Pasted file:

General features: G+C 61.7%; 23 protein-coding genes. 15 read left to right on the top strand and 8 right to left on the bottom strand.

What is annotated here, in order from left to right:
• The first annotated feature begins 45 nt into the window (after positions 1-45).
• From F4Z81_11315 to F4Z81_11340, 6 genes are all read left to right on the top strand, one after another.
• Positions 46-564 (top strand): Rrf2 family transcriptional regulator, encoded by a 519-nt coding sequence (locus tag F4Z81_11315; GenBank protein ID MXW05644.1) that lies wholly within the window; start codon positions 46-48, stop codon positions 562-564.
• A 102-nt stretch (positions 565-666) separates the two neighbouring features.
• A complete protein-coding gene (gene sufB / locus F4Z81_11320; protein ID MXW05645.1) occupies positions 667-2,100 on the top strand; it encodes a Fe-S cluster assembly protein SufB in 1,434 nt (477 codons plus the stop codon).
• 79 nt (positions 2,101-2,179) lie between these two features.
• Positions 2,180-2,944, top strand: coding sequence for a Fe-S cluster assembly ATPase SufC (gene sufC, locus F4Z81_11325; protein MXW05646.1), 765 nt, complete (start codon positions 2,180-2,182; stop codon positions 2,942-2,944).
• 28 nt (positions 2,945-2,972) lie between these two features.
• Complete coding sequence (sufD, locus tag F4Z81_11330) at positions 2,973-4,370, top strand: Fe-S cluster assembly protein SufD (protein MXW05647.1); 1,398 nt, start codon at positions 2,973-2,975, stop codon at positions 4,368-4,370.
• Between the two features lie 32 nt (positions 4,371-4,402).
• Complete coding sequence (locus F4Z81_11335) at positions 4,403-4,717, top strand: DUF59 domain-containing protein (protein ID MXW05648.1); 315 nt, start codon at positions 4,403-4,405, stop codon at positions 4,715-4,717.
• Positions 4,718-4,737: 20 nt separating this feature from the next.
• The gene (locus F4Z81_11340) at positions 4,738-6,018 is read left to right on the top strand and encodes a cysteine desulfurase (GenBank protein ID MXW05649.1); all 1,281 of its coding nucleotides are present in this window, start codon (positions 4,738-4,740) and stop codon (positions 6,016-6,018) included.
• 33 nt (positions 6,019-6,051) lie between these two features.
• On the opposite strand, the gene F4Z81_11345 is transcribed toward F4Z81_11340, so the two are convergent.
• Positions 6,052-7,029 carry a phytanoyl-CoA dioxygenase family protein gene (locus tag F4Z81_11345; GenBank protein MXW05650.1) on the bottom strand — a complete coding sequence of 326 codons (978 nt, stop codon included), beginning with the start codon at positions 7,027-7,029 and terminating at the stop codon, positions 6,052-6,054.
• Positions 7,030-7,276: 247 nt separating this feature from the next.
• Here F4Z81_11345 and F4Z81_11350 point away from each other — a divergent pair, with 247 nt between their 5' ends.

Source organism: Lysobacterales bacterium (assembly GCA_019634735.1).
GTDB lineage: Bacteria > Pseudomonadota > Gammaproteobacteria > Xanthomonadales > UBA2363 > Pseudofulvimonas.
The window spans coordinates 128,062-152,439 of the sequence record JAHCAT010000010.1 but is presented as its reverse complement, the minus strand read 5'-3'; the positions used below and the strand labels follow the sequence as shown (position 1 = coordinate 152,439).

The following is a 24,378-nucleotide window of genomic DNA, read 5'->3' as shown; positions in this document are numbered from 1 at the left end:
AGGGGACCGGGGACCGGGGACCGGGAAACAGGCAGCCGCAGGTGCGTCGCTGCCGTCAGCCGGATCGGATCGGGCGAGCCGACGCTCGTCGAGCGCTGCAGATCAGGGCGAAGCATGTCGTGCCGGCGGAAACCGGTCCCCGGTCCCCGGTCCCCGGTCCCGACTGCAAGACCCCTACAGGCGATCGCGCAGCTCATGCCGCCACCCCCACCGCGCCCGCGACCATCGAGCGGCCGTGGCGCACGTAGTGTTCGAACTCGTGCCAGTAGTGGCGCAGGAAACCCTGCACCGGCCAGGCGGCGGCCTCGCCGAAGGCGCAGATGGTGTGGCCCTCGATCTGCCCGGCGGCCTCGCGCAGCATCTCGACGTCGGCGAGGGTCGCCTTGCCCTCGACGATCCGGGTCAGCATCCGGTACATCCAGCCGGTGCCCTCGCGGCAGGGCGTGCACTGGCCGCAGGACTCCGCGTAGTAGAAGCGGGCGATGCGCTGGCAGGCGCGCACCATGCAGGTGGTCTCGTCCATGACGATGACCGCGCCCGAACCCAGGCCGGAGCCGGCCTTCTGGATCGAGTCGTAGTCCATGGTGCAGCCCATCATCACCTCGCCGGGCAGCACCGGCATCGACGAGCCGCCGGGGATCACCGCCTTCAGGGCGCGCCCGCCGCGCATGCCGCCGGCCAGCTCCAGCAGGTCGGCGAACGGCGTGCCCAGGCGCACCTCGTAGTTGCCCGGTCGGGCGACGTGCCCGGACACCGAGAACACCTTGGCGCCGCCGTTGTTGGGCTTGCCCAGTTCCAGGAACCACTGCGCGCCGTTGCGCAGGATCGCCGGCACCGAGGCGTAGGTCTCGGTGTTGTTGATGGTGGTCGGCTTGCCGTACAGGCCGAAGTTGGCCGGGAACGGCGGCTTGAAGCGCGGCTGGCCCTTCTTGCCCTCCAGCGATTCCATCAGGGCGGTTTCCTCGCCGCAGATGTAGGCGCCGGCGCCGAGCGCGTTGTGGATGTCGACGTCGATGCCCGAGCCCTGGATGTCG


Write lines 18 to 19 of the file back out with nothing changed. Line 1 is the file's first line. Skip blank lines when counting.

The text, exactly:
• Positions 6,052-7,029 carry a phytanoyl-CoA dioxygenase family protein gene (locus tag F4Z81_11345; GenBank protein MXW05650.1) on the bottom strand — a complete coding sequence of 326 codons (978 nt, stop codon included), beginning with the start codon at positions 7,027-7,029 and terminating at the stop codon, positions 6,052-6,054.
• Positions 7,030-7,276: 247 nt separating this feature from the next.